Robert Balikenda, the human resource manager McLeod Russel, Uganda Limited said that the company gives utmost importance to the hard work of every employee and believes in giving all employees equal rights and that the workers are not taken for granted.

    “The fact is that no company can flourish or even exist without labour. Companies should ensure that, other than following the 8 hours of work, labour or employees are not discriminated against on the basis of tribe, race, gender and or disability and should be paid competitive wages or salary” he said.

    Balikenda however observed that while the minimum wage is a legal earning for workers, there is a risk of creating unemployment as firms cannot afford to employ workers.

    “Firms may become uncompetitive. In some cases, a higher minimum wage could push up costs causing a firm to go out of business because they may not be able to afford wage costs. This might be a particular problem if the firm is competing in a global market and higher wage costs make them uncompetitive compared to low-wage cost countries” he explained.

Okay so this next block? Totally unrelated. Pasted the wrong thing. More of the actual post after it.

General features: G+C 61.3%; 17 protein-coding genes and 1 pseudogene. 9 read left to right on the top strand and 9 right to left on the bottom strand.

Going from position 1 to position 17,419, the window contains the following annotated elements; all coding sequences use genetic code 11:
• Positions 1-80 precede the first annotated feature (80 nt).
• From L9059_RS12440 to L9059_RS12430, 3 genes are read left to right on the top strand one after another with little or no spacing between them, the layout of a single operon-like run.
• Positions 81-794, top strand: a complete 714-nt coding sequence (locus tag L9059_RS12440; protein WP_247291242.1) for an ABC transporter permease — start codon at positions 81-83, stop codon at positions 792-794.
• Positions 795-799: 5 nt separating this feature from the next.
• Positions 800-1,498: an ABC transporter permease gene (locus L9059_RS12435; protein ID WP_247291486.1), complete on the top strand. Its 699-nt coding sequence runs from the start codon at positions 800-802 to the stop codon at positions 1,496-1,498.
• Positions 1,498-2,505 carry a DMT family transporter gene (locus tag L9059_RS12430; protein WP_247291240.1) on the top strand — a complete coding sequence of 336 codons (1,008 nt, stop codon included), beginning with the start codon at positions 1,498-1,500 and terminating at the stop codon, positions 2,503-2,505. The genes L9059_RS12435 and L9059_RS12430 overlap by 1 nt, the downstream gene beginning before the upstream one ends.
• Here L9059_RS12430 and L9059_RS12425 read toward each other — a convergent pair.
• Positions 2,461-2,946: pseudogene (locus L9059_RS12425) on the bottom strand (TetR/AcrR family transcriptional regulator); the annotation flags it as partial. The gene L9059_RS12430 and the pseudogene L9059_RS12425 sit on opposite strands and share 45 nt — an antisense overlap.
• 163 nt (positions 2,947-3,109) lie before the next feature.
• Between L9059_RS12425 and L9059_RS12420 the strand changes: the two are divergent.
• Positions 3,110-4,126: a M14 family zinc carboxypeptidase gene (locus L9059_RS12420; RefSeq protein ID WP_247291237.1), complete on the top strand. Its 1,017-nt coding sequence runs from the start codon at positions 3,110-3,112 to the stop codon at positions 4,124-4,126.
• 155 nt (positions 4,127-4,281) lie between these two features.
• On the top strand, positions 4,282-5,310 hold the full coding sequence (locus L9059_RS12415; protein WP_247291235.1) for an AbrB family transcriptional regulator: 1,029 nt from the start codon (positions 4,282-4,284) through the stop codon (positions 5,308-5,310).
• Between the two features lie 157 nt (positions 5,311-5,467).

He said that the minimum wage as requested by the tea workers could cause cost-push inflation, black market of labour and that it could lead to limited impact on relative poverty. According to Balikenda, tea is a major crop across the world employing millions of people hence the need to celebrate labour day because without labour there is no tea even when there is mechanisation.

    About lack of safety equipment, Mr Balikenda blamed the lack of safety gears to theft among them workers whom he accused of selling them to outsiders. While presiding at the event, Bushenyi DPC John Bosco Sserunjogi said that there is a need to celebrate and appreciate the workers because they are the engine of social -economic transformation of the society.

    He asked the workers to love and protect their jobs as well as minimize conflicts relating to payments for the good of the society. “We support the need for better policies and we appeal for more processing of tea with additional value to ensure better prices for the benefit of workers” said Sserunjogi who represented the Resident District Commissioner (RDC), Robert Atuhaire.

     

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    FARMING

    Farmers In Jubilation As Carbon Credit Payments Kick Off In Sebei Region